Long Before The Internet, 'Twin Peaks' Anticipated The Need For TV Recaps
Throughout the ‘80s and early ‘90s, there were certainly some pretty damn weird pop-culture-themed 900 numbers. For a small (rapidly escalating as every minute passes) fee, you could use your touch-tone phone to call, say, pop-culture icon Captain Kirk or child-murderer Freddy Krueger or Mac, the McDonald’s-loving alien from Mac and Me. But really, who would want to talk to that grotesque creature -- other than Steven Spielberg’s attorneys, of course.
Back in 1990, Mark Frost and David Lynch’s surreal mystery/soap opera/coffee and cherry pie porn Twin Peaks also attempted to cash in on the 900 number craze, launching the Twin Peaks Sheriff’s Hotline -- which hopefully no one called in need of actual emergency assistance. The premise of the phone number was that you would be connected to Lucy at the police station, and she, along with other actors, would fill you in on the “latest clues and updates” in the world of Twin Peaks.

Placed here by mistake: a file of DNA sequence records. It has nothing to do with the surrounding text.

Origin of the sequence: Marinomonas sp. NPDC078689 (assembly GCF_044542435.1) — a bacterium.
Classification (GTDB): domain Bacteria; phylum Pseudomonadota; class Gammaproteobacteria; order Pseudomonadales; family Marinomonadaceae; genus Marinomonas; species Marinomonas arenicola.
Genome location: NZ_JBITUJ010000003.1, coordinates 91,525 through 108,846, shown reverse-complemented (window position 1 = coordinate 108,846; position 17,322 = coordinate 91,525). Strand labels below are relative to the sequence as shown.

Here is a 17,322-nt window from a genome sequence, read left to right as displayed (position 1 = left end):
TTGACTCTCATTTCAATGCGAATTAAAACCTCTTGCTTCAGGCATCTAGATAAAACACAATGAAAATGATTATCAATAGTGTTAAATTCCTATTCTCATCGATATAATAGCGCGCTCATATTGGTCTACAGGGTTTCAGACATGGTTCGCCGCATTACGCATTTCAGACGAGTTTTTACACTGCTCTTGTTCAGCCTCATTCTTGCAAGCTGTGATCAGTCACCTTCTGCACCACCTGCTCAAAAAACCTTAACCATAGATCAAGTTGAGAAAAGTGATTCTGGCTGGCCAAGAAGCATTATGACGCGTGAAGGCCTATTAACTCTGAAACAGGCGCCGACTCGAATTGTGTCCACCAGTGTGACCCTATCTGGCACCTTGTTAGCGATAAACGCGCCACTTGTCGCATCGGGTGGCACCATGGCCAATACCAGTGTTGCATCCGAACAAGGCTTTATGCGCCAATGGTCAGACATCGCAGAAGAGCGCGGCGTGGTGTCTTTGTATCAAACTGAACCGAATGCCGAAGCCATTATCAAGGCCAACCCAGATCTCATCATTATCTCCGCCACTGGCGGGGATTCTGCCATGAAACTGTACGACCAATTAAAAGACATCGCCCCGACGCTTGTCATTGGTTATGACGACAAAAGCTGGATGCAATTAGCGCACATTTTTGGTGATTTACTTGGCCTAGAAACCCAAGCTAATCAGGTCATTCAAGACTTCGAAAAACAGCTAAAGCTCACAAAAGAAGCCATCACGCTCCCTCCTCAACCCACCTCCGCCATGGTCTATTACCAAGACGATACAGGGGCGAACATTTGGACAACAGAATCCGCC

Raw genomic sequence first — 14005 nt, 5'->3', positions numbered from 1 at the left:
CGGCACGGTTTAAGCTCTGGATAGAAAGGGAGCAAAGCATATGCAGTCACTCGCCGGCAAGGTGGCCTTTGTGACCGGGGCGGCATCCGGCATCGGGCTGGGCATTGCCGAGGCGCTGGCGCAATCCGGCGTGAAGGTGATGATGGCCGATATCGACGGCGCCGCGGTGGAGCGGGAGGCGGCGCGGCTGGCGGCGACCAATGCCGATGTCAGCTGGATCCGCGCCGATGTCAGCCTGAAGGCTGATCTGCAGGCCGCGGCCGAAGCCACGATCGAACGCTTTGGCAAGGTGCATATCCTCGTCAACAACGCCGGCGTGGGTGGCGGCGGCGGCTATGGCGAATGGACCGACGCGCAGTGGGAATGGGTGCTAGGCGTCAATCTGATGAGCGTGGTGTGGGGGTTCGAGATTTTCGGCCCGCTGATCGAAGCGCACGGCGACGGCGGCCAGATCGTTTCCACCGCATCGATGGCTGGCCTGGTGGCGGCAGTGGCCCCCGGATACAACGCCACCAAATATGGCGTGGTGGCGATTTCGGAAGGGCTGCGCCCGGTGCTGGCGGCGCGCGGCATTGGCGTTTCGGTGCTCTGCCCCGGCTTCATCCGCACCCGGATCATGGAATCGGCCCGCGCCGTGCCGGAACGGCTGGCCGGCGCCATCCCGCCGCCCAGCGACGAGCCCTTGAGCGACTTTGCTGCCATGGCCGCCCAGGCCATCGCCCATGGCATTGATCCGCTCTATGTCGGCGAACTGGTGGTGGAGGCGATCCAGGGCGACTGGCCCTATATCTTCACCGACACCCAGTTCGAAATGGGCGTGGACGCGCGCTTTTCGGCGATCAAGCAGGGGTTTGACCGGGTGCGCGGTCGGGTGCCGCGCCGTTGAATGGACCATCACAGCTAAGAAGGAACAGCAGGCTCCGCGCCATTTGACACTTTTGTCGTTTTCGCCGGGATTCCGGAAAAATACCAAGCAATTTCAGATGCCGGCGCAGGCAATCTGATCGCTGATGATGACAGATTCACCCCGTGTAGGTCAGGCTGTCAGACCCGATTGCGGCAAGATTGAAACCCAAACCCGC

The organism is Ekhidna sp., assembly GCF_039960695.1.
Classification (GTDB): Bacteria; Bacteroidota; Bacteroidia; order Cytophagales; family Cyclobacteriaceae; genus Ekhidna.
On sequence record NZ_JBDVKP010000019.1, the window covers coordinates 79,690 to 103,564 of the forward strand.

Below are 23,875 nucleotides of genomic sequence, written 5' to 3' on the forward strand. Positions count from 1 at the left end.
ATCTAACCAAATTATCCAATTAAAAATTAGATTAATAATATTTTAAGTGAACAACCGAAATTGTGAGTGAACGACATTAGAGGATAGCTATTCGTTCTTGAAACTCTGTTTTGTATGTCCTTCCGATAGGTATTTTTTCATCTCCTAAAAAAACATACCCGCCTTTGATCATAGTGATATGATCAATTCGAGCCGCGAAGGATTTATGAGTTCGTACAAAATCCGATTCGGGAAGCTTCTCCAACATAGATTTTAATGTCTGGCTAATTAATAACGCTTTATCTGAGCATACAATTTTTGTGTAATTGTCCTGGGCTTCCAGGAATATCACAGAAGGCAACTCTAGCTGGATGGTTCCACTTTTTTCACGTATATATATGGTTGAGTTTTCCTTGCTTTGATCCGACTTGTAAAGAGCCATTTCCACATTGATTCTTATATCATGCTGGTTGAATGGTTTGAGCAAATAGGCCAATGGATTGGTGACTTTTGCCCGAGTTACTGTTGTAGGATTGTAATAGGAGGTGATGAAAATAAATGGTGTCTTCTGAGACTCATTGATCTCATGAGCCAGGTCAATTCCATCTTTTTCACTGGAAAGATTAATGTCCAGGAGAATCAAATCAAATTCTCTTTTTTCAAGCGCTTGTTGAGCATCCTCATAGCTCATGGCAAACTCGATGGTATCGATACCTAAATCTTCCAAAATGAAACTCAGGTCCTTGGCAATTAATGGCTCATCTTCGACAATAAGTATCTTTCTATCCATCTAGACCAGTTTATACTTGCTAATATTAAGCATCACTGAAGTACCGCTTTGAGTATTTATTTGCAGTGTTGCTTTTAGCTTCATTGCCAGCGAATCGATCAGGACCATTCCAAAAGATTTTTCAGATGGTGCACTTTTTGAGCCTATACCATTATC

But in reality, all it did was provide a brief rundown of what happened on the previous week’s episode, all while you shelled out $1 a minute. But given how wacky and dense Twin Peaks was, it may have been worth it.
This may seem like an insane thing to spend money on in retrospect, but in a weird way, this 900 number anticipated a trend that would become far more prevalent decades later: the television recap. Whether it’s in an article or a video or maybe even a podcast, in the internet era, millions of people routinely turn to others to summarize TV episodes they’ve already watched. Really Twin Peaks’ attempt to milk America out of their hard-earned dollars per minute was a rudimentary, unnecessarily expensive version of that. But while Twin Peaks may have inadvertently been ahead of its time, there’s just no defending Hulk Hogan’s Hulkamaniac Hotline.
Top Image: CBS Television Distribution